Senator The Hon Mitch Fifield
ASSISTANT MINISTER FOR SOCIAL SERVICES
MANAGER OF GOVERNMENT BUSINESS IN THE SENATE
Senator for Victoria
ABC News 24
With Julie Doyle
30 April 2014
E & OE
Subjects: NDIS, Paid Parental Leave
Mitch Fifield, you’re in Geelong for the opening of the National Disability Insurance Agency Headquarters. When it comes to the rollout of the NDIS, is the Government going to stick to the previously agreed timetable?
The timetable for the rollout of the NDIS is embedded in a series of intergovernmental agreements between the Commonwealth and the states and territories, and it can only be changed with agreement.
Next to that, the Board of the Agency has commissioned KPMG to do some work, to look at the capability review which had previously been announced to see if that has any implications for the current timetable. And if there are any implications then the independent board of the Agency will advise all Australian governments on that.
So does that mean there could be some delay or any changes there then?
We all want to see the best foundations laid for the National Disability Insurance Scheme. We want to see it stand the test of time. And the Board of the Agency will provide governments with advice as to what the optimal timetable is. We want to make sure that this works and that should be the guiding principle for all of us. But we’ll follow where the evidence that the Agency provides leads.
I want to be clear. We’re not looking for ways to cut the NDIS. We’re going to deliver this within the existing funding envelope. And we’re not looking for ways to delay the NDIS. The Prime Minister recently signed an agreement with Western Australia for a trial site there. There’ll be a trial site commencing on the 1st of July in the Northern Territory, and on the 1st of July in the ACT. So we’re getting on with the job of rolling out the NDIS. But if the body charged with delivering the NDIS finds that there are issues then they will provide that advice to all Australian governments, because this is a partnership between Commonwealth and state and territory governments.
Now let’s talk about another major policy, and that’s the paid parental leave policy. Tony Abbott has agreed to reduce the threshold for this scheme from $150,000 to $100,000. Some of your colleagues have publicly expressed concerns about it. Did you think the scheme was too generous?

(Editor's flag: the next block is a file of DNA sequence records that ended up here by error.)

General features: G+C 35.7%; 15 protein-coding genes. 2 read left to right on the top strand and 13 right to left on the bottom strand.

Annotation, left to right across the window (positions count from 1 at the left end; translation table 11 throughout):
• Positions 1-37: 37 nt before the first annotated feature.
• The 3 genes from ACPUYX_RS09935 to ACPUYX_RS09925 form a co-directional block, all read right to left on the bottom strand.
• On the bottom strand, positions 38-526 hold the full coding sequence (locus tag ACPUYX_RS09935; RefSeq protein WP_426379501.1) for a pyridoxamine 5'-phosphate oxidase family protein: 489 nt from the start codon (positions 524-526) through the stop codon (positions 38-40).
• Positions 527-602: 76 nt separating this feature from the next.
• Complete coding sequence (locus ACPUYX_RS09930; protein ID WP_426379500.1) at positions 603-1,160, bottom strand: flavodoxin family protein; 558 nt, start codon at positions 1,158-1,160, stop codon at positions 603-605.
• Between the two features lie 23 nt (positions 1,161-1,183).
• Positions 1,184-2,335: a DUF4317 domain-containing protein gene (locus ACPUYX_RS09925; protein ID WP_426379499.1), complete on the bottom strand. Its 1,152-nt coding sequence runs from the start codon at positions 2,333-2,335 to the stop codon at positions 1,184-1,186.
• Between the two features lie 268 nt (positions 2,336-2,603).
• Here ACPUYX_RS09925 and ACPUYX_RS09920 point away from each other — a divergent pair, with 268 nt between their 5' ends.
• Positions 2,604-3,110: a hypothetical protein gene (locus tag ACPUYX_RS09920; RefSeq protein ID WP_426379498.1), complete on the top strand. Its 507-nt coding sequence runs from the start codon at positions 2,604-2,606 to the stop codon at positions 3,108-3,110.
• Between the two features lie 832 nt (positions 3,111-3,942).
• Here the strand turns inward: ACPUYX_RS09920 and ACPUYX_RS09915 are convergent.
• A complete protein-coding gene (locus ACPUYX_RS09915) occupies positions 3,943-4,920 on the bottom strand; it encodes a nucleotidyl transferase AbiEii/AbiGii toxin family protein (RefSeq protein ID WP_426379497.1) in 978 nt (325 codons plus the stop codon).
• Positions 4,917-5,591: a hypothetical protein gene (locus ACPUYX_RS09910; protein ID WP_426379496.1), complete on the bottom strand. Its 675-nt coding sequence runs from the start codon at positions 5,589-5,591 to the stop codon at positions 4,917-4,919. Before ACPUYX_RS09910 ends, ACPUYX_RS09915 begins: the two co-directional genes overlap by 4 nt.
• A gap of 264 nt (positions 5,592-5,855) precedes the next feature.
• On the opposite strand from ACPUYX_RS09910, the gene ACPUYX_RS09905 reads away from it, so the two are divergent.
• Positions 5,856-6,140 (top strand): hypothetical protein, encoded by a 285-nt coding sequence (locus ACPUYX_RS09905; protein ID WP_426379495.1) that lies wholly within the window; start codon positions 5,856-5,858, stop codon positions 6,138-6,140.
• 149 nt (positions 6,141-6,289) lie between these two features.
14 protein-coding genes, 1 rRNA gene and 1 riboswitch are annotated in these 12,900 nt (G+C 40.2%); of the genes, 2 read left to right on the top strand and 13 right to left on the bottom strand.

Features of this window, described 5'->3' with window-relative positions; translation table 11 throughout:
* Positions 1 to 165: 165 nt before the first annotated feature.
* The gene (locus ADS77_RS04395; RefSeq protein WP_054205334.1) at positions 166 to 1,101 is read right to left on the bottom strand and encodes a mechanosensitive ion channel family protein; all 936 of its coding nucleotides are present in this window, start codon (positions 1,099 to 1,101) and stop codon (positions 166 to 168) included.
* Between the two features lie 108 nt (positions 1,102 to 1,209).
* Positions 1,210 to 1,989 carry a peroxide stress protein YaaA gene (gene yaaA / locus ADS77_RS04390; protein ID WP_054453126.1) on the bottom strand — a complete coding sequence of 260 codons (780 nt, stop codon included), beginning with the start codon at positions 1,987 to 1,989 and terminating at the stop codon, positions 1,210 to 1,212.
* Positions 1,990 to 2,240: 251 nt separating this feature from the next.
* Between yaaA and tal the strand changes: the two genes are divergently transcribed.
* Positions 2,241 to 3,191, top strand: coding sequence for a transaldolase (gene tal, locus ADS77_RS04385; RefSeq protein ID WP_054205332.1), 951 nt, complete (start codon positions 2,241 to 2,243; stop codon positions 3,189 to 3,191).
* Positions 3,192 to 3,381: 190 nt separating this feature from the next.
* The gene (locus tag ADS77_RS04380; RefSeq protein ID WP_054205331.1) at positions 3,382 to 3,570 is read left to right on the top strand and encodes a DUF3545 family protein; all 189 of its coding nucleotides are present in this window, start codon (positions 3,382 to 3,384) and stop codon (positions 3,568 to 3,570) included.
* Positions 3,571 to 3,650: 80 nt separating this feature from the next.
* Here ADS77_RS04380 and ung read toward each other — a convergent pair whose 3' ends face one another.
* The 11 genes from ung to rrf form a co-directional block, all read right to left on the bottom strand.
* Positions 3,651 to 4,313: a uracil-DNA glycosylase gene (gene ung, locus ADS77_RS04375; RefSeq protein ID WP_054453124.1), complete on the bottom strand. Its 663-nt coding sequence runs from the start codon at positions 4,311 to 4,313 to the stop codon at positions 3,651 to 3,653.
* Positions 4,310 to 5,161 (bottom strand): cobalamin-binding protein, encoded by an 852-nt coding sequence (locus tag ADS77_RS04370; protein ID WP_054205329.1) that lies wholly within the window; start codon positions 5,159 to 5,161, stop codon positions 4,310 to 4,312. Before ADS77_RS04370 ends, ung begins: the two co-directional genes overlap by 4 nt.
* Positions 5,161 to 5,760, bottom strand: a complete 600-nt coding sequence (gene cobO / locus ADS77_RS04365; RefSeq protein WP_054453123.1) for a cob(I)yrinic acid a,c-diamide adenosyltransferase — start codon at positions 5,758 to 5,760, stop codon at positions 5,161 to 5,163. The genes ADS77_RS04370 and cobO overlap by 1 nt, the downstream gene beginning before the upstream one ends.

The Paid Parental Leave Scheme is an important productivity measure. It’s not something that we view as welfare. We think that it should be a workplace entitlement. If we are to deliver important social reforms like the National Disability Insurance Scheme then we’ve got to look for ways to improve the productive capacity of the nation. And one of the ways to do that is through a good paid parental leave scheme.
But what about that wage cap though? Did you think that offering $75,000 – a six month replacement wage – did you think that that was too generous?
I think it’s a good plan that we took to the last two elections. I’ve seen speculation today in the papers but look, it’s speculation. We took a policy, we took a plan to the last two elections and the Budget is on the 13th of May and I’m not going to be in the business of speculating. The Budget is coming in two weeks.
Did you personally though, Mitch Fifield, have any concerns about the scheme?
I think it’s a good scheme and the Prime Minister deserves credit for providing leadership in this area, for recognising that it’s important to do whatever we can to encourage and support women to do a few things. To have children, but also that they’re in a good position to look after their kids and to get back into the workforce.
Is this an embarrassing back down for the Prime Minister though? He’s committed to this over and over calling it his signature policy.
Be in no doubt, the Prime Minister is committed to a fair dinkum paid parental leave scheme and that’s what we will put to the parliament.
Senator Fifield, we’ll leave it there. Thank you very much.
Thanks very much.
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